Historically, this has been interpreted as allowing Japan military forces of a purely defensive character.

    But a full-blown aircraft carrier is a mobile military base.

    They are inherently offensive by nature.

    CHINA ALARMED

    Beijing has today warned Japan to “act prudently” after reports of Japan’s possible intention to buy the F-35B variant of the controversial stealth strike fighter.

    It’s designed to operate off aircraft carriers. Particularly small ones.

    Its mission is to support marines and soldiers establish a ‘beach head’ on hostile soil.

    China’s diplomatic corps last night issued a statement that Tokyo should maintain peace “through action”.

    Spokeswoman Hua Chunying overnight warned any such move to upgrade the Izumo helicopter carrier would draw the attention of its neighbours for “historical reasons”.

    Japan infamously used its World War II carrier fleet to launch the surprise strike against Pearl Harbor which sank most of the United States Navy’s battleship fleet.

    “We urge Japan to do more that may help enhance mutual trust and promote regional peace and stability,” Beijing’s spokeswoman said.

    Earlier this year China launched its second aircraft carrier, and its first — Liaoning — embarked on several intensive war-game exercises.

    ASIAN ARMS RACE


    Beijing’s recent bold expansion into the South China Sea through the construction of illegal artificial islands in order to establish well equipped and heavily defended fortresses has dramatically raised tensions throughout Asia and the Pacific.

    But it has also ramped-up its rhetoric over the disputed Senkaku island chain in the East China Sea, over which both it and Tokyo claim ownership.

    Fishing fleets backed up by Chinese coast guard and naval vessels have repeatedly entered the waters around the islands in recent years, and more recently several flights by combat aircraft have passed nearby.

    Tokyo has responded by repositioning naval patrol vessels, missile defence systems and fighter aircraft squadrons to the area — including the major joint-US military base island of Okinawa.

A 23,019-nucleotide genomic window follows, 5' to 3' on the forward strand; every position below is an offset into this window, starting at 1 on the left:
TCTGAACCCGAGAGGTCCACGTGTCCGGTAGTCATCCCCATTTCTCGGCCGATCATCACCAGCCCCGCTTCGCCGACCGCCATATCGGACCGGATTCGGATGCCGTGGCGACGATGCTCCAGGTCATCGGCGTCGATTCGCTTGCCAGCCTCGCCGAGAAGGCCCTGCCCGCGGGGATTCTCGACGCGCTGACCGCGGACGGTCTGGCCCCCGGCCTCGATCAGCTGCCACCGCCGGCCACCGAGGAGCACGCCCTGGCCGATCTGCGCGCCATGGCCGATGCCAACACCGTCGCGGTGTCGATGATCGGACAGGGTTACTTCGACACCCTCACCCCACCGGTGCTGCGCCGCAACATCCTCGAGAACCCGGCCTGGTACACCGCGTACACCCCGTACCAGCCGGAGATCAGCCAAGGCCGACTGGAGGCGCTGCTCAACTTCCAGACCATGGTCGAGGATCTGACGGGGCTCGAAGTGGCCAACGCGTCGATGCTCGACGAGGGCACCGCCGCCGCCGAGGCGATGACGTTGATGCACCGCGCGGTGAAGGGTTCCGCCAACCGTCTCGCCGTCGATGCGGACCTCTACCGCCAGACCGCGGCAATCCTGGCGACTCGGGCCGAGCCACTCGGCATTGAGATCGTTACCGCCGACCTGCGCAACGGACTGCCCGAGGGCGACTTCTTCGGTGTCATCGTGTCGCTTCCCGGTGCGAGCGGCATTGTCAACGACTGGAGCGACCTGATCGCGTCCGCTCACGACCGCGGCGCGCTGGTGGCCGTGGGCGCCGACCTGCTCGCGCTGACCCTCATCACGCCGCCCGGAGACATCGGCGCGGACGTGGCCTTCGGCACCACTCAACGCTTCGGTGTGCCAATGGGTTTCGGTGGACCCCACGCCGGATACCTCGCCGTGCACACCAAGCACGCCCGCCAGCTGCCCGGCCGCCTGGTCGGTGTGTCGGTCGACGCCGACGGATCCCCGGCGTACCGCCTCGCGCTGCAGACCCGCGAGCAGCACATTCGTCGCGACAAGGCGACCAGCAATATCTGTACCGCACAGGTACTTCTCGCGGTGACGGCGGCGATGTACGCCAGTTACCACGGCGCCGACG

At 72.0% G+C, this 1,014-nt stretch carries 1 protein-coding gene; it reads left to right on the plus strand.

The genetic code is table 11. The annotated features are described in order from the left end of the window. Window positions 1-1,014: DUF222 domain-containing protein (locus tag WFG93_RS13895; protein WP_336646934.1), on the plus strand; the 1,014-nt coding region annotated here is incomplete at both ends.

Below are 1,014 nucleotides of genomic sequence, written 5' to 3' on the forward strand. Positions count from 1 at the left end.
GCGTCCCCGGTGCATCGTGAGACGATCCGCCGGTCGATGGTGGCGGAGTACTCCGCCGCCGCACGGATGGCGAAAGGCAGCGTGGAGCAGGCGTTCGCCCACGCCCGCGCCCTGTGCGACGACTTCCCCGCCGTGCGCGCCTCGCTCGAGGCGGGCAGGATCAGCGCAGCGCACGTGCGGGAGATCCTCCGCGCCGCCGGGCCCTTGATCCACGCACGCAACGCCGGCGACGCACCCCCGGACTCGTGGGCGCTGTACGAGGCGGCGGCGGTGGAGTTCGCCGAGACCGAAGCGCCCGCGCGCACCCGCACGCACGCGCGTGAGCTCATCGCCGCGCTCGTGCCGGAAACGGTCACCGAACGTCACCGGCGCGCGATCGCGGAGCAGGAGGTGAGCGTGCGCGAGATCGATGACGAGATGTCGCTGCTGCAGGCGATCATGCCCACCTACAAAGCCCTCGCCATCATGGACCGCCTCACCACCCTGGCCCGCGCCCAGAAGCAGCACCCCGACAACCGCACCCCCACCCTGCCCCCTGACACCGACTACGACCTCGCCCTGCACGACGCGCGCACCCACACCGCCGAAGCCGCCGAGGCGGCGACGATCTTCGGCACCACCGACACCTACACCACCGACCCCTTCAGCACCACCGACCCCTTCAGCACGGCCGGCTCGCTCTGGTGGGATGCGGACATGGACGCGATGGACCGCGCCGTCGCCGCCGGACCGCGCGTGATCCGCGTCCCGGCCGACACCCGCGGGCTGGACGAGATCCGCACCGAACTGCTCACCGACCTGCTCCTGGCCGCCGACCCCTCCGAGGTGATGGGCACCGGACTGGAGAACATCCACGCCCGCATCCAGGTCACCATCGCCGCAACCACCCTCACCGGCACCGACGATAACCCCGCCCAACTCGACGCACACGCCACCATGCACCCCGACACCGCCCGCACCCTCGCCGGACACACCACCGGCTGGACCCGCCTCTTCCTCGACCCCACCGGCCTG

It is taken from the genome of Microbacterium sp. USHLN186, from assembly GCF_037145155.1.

It has also been steadily rebuilding its defence forces.

    Japanese Prime Minister Shinzo Abe this year approved a record $US46 billion defence budget for 2018. He justified it as a response to North Korea’s belligerent behaviour and China’s “growing military presence”.

    IZUMO CARRIERS

    At the centre of the growing diplomatic storm are Japan’s two new Izumo-class ships.

    Whatever they’re chosen to be called, they’re currently capable of operating about 14 helicopters tasked with hunting down submarines.

    Izumo and Kaga are the biggest ships Japan has built since World War II, measuring some 248m long and 38m wide. At 25,000 tons, its size is similar to that of the recently decommissioned British Invincible class of short takeoff and vertical landing (jump jet) carriers. It’s bigger than those operated by Spain and Italy.

    Like Australia’s new Canberra-class landing helicopter dock (LHD) ships, Izumo can also carry troops — some 400 marines — and about 50 light vehicles. It does not carry landing craft to deploy them, however, instead relying upon embarking specialist heavy helicopters for the job.

    Neither Izumo or Kaga have catapults — or a ski jump along the line of Australia’s Canberra class — intended to help fling fixed-wing aircraft like the F-35B into the air.

    But both have large, clear decks capable — though they may need strengthening and heat-shielding to land, hold and launch ‘jump jets’. Additional modifications to provide such aircraft with the technical support they need are not likely to be dramatic.

    A new air group combining the F-35B and V-22 tilt-rotor Osprey would certainly give these ships a real — if limited — strike capability.